Performing your absolute best is no easy task. Success is often
accompanied by large doses of stress, setbacks, and adversity. It's
hard to imagine coping with everything alone, but many athletes try
this without realizing the invigorating effects of social support.
This month, the benefits of social support are examined with advice
offered to make sport more enjoyable, less stressful, and, hopefully,
more prosperous too.
No Athlete is an Island
Having adequate social support means being involved in social
relationships, connected with other people, and feeling understood
and cared for. Essentially two forms of social support exist: (1)
caring and emotional support, and (2) help and guidance. Whereas the
first type provides the athlete a valuable sense of being understood
and appreciated, the second offers specific information and direction
needed to thrive in a competitive setting.
Research has documented the tremendous value of social support.
Benefits include stress relief, increased perception of control over
events, decreased health threatening behaviors such as substance
abuse, fewer illnesses, and a longer lifespan. My own research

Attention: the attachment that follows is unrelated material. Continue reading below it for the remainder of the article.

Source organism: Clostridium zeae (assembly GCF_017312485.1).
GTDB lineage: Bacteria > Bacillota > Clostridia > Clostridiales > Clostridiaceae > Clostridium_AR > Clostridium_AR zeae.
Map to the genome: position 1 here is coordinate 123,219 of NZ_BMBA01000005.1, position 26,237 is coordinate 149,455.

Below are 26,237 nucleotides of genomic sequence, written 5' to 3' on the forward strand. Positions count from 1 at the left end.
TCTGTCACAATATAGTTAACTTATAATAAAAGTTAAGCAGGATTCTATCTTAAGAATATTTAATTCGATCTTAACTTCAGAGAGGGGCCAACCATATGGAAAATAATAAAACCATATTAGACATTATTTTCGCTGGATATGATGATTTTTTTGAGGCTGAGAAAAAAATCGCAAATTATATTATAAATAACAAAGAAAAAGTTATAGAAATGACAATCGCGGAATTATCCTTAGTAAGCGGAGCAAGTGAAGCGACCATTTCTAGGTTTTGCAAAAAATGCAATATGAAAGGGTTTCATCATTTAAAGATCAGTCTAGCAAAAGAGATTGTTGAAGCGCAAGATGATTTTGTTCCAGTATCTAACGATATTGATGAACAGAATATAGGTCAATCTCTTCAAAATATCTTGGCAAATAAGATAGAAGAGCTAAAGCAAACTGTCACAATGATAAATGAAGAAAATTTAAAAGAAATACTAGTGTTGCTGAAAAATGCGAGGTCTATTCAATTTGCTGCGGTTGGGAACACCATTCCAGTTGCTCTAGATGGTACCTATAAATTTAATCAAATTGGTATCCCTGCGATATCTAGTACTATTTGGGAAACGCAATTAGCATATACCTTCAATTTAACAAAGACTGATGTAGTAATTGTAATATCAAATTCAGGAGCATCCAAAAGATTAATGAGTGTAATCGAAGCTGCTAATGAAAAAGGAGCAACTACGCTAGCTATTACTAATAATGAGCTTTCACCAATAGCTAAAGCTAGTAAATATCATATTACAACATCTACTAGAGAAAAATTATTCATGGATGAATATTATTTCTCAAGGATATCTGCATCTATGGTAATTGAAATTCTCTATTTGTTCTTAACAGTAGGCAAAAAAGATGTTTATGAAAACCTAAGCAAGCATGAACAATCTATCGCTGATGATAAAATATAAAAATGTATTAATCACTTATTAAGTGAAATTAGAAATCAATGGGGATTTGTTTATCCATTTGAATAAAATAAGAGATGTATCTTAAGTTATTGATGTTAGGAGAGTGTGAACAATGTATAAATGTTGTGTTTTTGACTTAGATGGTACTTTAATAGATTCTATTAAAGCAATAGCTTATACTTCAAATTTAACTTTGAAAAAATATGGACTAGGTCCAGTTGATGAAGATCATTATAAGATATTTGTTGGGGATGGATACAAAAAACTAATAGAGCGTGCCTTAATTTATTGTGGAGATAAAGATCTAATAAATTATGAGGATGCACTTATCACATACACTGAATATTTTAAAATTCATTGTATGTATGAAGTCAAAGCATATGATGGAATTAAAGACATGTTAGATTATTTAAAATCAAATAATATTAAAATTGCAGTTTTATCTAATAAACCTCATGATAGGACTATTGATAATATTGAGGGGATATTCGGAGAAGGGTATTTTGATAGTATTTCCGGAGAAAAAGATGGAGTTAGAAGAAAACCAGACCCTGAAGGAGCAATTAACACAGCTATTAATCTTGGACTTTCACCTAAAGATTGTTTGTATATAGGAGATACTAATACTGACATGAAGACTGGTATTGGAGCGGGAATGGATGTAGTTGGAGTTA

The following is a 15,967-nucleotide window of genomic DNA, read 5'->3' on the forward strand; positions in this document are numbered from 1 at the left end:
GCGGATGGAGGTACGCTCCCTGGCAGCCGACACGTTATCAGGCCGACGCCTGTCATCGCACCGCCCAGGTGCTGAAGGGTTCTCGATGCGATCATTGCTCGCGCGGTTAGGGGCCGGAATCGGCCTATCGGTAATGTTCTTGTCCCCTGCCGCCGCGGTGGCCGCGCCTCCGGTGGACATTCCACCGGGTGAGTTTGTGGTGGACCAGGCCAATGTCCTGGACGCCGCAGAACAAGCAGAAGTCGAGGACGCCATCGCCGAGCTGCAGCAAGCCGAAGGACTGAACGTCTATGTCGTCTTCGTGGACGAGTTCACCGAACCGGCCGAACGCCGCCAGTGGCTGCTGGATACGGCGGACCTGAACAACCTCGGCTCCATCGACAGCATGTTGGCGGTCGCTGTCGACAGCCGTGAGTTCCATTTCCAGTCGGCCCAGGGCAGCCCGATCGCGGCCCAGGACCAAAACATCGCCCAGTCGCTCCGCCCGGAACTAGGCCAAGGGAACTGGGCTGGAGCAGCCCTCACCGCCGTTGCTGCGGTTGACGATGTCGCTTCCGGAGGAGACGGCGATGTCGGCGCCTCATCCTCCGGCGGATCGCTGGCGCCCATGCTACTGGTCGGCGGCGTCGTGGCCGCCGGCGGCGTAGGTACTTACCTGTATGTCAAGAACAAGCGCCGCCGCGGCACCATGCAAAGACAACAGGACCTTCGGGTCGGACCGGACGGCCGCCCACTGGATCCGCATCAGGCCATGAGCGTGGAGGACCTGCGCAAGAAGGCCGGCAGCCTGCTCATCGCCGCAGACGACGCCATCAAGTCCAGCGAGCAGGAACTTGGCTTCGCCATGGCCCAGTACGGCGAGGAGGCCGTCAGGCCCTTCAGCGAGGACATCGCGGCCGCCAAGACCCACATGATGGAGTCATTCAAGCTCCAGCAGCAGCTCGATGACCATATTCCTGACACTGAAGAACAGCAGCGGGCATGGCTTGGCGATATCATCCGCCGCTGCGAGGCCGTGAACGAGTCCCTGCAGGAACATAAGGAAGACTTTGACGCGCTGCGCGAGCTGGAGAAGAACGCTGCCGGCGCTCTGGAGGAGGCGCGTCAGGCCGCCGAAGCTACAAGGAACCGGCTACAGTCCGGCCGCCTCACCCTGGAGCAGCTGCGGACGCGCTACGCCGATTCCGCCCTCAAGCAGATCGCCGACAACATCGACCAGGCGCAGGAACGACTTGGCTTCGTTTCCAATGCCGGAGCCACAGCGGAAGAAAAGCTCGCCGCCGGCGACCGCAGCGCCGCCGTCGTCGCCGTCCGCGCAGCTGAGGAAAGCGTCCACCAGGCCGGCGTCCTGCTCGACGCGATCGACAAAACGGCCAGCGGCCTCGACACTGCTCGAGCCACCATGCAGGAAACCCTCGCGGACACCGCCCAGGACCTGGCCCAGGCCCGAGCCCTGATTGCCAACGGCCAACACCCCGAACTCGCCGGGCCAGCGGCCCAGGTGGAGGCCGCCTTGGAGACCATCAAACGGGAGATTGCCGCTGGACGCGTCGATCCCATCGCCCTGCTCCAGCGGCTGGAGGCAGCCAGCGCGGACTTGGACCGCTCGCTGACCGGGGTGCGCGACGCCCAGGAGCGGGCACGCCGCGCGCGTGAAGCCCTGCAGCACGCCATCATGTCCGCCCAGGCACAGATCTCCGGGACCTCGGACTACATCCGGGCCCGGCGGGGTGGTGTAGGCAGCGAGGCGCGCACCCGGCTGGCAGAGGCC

suggests that social support led to more positive mood states
following injury among members of the 1996 national champion Florida
Gator Football team. It appears that social support is even more
important than I had previously realized.
Although social support is needed by everyone, athletes in individual
sports including tennis lack the large social support resources found
in team sports. This may leave them particularly vulnerable to
stress when the going gets rough. Needless to say, I believe all
athletes would benefit from the services of a qualified sport
psychologist in enhancing social support.
Lean on Others
Many athletes consider it a sign of weakness to seek out help,
isolating themselves when distressed. Common sense and empirical
evidence indicates that "a little help from your friends" is a much
Here are some suggestions to enhance social support in sport:
The message this month is to realize that we're all in this great
game together, and that relying upon one another for support is both
fun and wise. Have a party! Until next month ...
- Share your problems and goals with your colleagues and teammates.
Rather than being criticized for your openness, you will probably
find that disclosing aspects of yourself is very well received. If an
issue is too sensitive, share it only with those closest to you, or
seek professional counseling.
- Offer social support to others when they need it. The listening
and sincerity you provide them will be amply reciprocated when it is
your turn for a mental equipment checkup.
- Seek out a support group away from sport. Athletes often become
severely distressed following retirement from sport. Alternative
social networks provide great balance and help ease the transition
away from sport to a new career. Pre-retirement counseling programs
are also of great value.